The requirements of education at Lagos. 15 Apr. 1892.--Primary, elementary, secondary, and supplementary education. 22 Jan. 1902.--Christian marriage. 26 May 1909.--Religious instruction in church schools. 28 May 1909.--Education of women. 18 May 1911.--The Rt. Rev. Bishop James Johnson, M.A., D.D. 1918.--The problems of education in Southern Nigeria. 9 Nov. 1920.--Our religion and our social life. 2 Oct. 1923.--Moral character. 5 July 1924.--The truth about my background and my career. 1924.--Religion as the basis of education. 1934.--Overseas scholarships for deserving Nigerian youths. (...) 3 Dec. 1935. (shrink)
In this article I address the Problem of Universals by answering questions about what facts a solution to the Problem of Universals should explain and how the explanation should go. I argue that a solution to the Problem of Universals explains the facts the Problem of Universals is about by giving the truthmakers (as opposed to the conceptual content and the ontological commitments) of the sentences stating those facts. I argue that the sentences stating the relevant facts are those like (...) 'a has the property F', that is, sentences stating that a particular has a certain property. Finally I show how answering these questions in this way transforms the Problem of Universals, traditionally conceived as the One over Many, that is, the problem of explaining how different particulars can have the same properties, into the Many over One, that is, the problem of explaining how the same particular can have different properties. The Problem of Universals is the problem of the Many over One. (shrink)
Despite continuing controversies regarding the vital status of both brain-dead donors and individuals who undergo donation after circulatory death (DCD), respecting the dead donor rule (DDR) remains the standard moral framework for organ procurement. The DDR increases organ supply without jeopardizing trust in transplantation systems, reassuring society that donors will not experience harm during organ procurement. While the assumption that individuals cannot be harmed once they are dead is reasonable in the case of brain-dead protocols, we argue that the DDR (...) is not an acceptable strategy to protect donors from harm in DCD protocols. We propose a threefold alternative to justify organ procurement practices: (1) ensuring that donors are sufficiently protected from harm; (2) ensuring that they are respected through informed consent; and (3) ensuring that society is fully informed of the inherently debatable nature of any criterion to declare death. (shrink)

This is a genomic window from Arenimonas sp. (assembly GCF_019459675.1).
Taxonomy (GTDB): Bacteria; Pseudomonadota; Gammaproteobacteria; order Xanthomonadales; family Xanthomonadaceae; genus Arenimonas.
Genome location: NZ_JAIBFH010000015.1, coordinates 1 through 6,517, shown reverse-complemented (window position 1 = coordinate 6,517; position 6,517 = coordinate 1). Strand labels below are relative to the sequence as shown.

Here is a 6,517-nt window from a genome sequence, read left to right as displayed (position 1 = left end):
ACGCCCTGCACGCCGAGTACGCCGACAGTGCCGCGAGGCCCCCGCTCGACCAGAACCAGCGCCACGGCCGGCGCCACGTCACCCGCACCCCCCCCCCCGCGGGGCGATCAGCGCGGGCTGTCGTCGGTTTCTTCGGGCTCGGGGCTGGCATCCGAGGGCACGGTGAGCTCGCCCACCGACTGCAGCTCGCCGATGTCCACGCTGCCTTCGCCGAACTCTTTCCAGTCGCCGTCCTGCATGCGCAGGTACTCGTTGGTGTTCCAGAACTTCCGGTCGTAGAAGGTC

Peter Milne has tried to refure Truthmaker Maximalism. the thesis that every truth has a truthmaker, by producing a simple and direct counterexample to it, the sentence M: This sentence has no truthmaker. I argue that, contrary to what Milne argues, on Truthmaker Maximalism M is equivalent to the Liar, which gives the truthmaker maximalist a way to defend his position from Milne's counterexample: to argue that M expresses no proposition.
The subtraction argument, originally put forward by Thomas Baldwin (1996), is intended to establish Metaphysical Nihilism, the thesis that there could have been no concrete objects. Some modified versions of the argument have been proposed in order to avoid some difficulties faced by the original argument. In this paper I shall concentrate on two of those versions, the so-called subtraction argument* (presented and defended in Rodriguez-Pereyra 1997, 2000, 2002), and Efird and Stoneham’s recent version of the argument (Efird and (...) Stoneham 2005). I shall defend the subtraction argument* from Alexander Paseau’s (2006) objection that because a crucial premise of the subtraction argument* may have no plausibility independent from Metaphysical Nihilism, the subtraction argument* is not suasive. Although Paseau focuses on the subtraction argument*, I shall point out that Efird and Stoneham could reply to Paseau’s objection in the same way. Thus there are (at least) two suasive versions of the subtraction argument that establish Metaphysical Nihilism. But are those two arguments equally good? I shall argue that the subtraction argument* is preferable to Efird and Stoneham’s argument. (shrink)